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NOTES. By U OBSERVER:" CARDIFF. THURSDAY M«RNINS. The payment of rates and taxes has always been a sore point with the populace. Two thousand years ago the masses were so disgusted, with the publican" (the tax collector that is) that they wouldn't even class him with the "sinner," but put him aside in a little section to himself. And so it has been ever since, and to-day the rate and tax collector—often a very worthy and a very honest man—is suspected" hated, and abused by the whole country side; and if, soon after his appointment, he happens to become stout and well-favoured as sometimes he does, there is a perfect howl of indignation from one end of his district to the other. The perennial grumbling of the Cardiff ratepayer will not be minimised by the dis- covery that out of a sum of £49,000 owing in the second half of 1895.E15,000, or more than a fourth, is still outstanding. This state of things is most unfair to the honest burgess, who is often tempted to exclain that the old proverb, Bis dot qui cito dat, applies forcibly in this department. Whoever or whatever is to blame it is the duty of the authorities to see that things are put on a new and improved basis without delay, and that the most strenuous efforts are made to secure the great bulk of the £1.3,000 which ought to be in the borough coffers, but is not. There is quite enough grumbling at local taxes without this £13,000 being foisted on the shoulders of lionest ratepayers again, as it must be if the dilatory and dishonest are not looked after sharply and summarily. We have had a lot of pictures in Cardiff of late, some of them by very distinguished artists. Place now for the productions of the Science and Art School. These are now on view at Dumfries-place, and the work of local pupils is reinforced by some of the best specimens from other art schools in the kingdom. I cordially commend the exhibit to the approving patronage of the public. The Cardiff Industrial Exhibition is sim- mering, and will very soon be brought to the boil. Site and building are being discussed The suggestion that it be located in or near the Sophia Gardens is an excellent one, and there is only one better that I can think of at the moment, viz., the north end of the Cardiff Arms Park, which is at once more open and more central, and, if anything, more sanitary. If the tram line is extended up Cathedral-road, however, the locating of the exhibition in the Sophia Gardens will be a permanent advantage to the very nume- rous residents in the locality. The committee have a very nice little problem before them in the selection of a building. There is the Bristol building, which has been tested, and has doubtless numerous advantages; and there is Messrs. Lvsaght's structure, which is at once elegant and built of iron, and so more substantial than the other and capable of being taken down and re-erected with very little com- parative loss through wear and tear. In connection with the exhibition the weiring of the Taff comts to the front again Were this carried out what an ornamental addition the river would be to the coming Cardiff show. Damming the river at Canton Bridge is suggested. A very good idea; but why not another dam at Wood-street. By this means the water might be kept at a safe height so far as the football field is con- cerned, and be a great improvement on the present muddy expanse when the tide is out. The authorities might do a deal worse than take the matter into their serious conside ration. Shunting has claimed another victim— this time at Neatli. The victim was the only son of a widowed mother, and her sole support; I hope this fact will be borne in mind by the rich and powerful Great Western Railway Company. The poor young fellow was attending to the damaged buffers of a truck, when without warning another truck was shunted up against the first it caught the youth, who died in agonies in a few ;,unutes. Adequate shunt- ing accommodation would have saved this young life, and for the public safety I could almost wish the victim had been a director instead. I said something in my column the other morning about the reading tastes of the people of Newport. A Newport paper has also been giving its views on the subject. It says:—" Newport possesses a large number of churches and chapels, yet theological works do not appear to be particularly popular, these with philosophical volumes coming after the above-mentioned class. Fiction is, judging from the statistics, far and away the most popular." Of course. Did anyone suppose Newportonians would prefer religious literature to novels, no matter how many churches and chapels they support ? Go to The bitter weather is with us again, and. it is a pity to see the poor cabmen in various parts of our town shivering in their vehicles or stamping about to keep themselves warm- We have one or two cabmen's shelters, but not enough and it is small comfort to the starving Jehu, say in St. Mary-street, that his colleague in Roath has a nice covering from wind and rain. Cabby has his faults, but it is cruelty not to provide him with a shelter in the neighbourhood o f his stand Another item for the discussion on tea drinking. I'm afraid the teetotalers won't get much comfort out of the latest American centenarian, Miss Eliza Work, who is still living at Henrietta, in the State of New York. The venerable lady has been inter- viewed by an American journalist, and she gives the following recipe for the attain- ment of old age :—" The reason I have lived so long," says Miss Work, "and kept always so well and hearty, is because I never drank tea and coffee, and, above all, never got married." The good lady evidently lives up to her name,. for she says she has done a big day's work very day for more than 90 years, and hopes to do a great many more. Miss Work's brother lived to be 101, and she is of opinion that he would have lived much longer if he had never married, People who marry and drink coffee and tea ought not to expect to live very long' Coffee, tea but not a word about strong drink. This is one for the hvdropots, who are largely tea: and coffee bibbers. But ■magna est Veritas, Sic. Mr. Stead's scheme of a daily paper on ae^-lines^ap faJJ|i» t^roug^. It- was.a bold. scheme. Steady in its every line and feature. It is to be regretted the thing hasn't caught on, for judging by the specimen number circulated (which is likely now to become a rarity the journal would have been one of extraordinary interest, that is if Mr. Stead applied himself to it steadily, and did not sky-rocket off in some other direc- tion after a few months' editorship. The public evidently thinks the country is amply supplied with papers at present, and with magazines too, as most undoubtedly it is. In view of the rumours regarding the safety of the Bank of England, the Pote whispers me that with his usual philan- thropy he is getting up a syndicate to buy up at a reduced figure bank-notes of persons desirous of parting with these bits of paper, which must soon be worth no more th'an their value as the ghosts of old linen. It is astonishing that in these days of selfishness noble souls are to be found large-hearted enough to make a proposal like the above, and doubtless the Poet and his friends will be overwhelmed with the influx of "ponies," monkeys," and smaller fry. By the way, I notice amongst Whitaker's slang terms for money this year the word rhins "-surely a misprint for rhino."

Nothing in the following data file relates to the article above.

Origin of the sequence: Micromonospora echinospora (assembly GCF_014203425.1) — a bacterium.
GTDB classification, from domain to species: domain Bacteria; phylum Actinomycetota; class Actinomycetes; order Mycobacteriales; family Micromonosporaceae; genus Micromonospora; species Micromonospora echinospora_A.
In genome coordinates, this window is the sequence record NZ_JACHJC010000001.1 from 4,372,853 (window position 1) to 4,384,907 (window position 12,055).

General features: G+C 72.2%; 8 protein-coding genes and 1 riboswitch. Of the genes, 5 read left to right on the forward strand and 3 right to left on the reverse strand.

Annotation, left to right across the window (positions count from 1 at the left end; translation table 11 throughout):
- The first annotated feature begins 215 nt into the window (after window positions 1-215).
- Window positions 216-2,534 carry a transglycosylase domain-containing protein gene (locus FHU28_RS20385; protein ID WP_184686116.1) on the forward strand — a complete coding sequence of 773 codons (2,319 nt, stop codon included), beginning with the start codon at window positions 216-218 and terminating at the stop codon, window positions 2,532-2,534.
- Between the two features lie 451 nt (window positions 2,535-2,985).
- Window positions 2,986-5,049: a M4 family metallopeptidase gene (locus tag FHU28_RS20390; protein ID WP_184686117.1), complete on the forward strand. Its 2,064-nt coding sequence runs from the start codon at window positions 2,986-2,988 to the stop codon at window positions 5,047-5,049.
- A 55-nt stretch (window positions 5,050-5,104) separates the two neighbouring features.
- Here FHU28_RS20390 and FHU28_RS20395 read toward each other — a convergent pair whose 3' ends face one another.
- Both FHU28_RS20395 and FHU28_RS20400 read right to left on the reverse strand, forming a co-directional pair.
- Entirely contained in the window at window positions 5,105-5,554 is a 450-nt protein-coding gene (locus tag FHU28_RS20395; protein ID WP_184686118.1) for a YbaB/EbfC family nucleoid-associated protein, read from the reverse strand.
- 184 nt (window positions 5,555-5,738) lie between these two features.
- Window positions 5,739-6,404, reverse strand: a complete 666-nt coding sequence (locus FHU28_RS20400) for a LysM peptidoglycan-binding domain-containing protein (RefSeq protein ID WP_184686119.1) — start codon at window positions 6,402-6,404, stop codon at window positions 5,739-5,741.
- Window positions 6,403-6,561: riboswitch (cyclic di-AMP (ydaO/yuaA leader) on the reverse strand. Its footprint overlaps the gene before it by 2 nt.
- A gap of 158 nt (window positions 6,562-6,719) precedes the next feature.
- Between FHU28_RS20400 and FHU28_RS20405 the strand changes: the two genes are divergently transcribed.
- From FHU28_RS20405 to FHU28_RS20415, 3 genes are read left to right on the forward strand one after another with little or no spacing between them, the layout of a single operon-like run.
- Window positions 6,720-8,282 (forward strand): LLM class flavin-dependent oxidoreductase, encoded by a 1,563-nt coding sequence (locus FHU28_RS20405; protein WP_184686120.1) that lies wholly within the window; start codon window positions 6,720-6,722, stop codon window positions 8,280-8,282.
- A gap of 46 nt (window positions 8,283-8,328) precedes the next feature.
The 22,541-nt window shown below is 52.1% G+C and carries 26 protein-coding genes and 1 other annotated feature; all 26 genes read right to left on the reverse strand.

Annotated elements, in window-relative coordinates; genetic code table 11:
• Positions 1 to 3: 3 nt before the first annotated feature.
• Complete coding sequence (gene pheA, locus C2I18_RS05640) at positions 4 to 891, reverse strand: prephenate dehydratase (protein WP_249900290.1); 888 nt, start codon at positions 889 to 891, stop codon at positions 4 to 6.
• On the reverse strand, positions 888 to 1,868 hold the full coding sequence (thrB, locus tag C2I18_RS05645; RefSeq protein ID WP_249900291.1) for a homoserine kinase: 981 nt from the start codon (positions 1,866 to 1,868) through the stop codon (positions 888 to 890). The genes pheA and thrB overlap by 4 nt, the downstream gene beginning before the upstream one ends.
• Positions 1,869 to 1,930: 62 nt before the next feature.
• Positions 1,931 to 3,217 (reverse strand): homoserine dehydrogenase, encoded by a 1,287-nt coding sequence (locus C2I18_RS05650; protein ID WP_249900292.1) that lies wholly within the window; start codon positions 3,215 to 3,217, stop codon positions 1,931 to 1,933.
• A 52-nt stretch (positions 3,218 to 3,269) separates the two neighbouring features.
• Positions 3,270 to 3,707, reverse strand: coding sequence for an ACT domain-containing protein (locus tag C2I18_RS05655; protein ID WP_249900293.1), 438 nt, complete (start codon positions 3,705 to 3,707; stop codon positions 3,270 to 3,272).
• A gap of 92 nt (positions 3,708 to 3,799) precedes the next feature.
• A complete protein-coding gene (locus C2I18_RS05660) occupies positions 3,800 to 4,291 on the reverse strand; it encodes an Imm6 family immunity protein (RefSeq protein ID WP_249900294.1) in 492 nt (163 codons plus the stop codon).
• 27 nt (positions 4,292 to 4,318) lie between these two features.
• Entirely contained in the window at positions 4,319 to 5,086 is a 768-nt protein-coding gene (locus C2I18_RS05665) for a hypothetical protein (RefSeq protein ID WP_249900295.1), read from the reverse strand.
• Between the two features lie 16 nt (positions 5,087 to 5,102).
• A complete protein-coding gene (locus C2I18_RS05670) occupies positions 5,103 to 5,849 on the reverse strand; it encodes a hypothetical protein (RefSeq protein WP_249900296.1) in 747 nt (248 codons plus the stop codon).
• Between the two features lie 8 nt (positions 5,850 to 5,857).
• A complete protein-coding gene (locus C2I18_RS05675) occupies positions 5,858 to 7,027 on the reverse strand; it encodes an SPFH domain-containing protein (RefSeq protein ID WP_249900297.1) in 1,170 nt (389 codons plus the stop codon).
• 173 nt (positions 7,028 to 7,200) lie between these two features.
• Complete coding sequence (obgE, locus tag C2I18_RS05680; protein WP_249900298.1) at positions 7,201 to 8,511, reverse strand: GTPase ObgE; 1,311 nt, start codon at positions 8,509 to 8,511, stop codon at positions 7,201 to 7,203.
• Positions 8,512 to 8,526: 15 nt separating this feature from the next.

Trimty College, London.

Local Trades Unionism. .


Cardiff Shipowners' 'Association.

Death of Mr. William Lewis.

Merthyr Public Offices.

District News.

Wales and Welshman.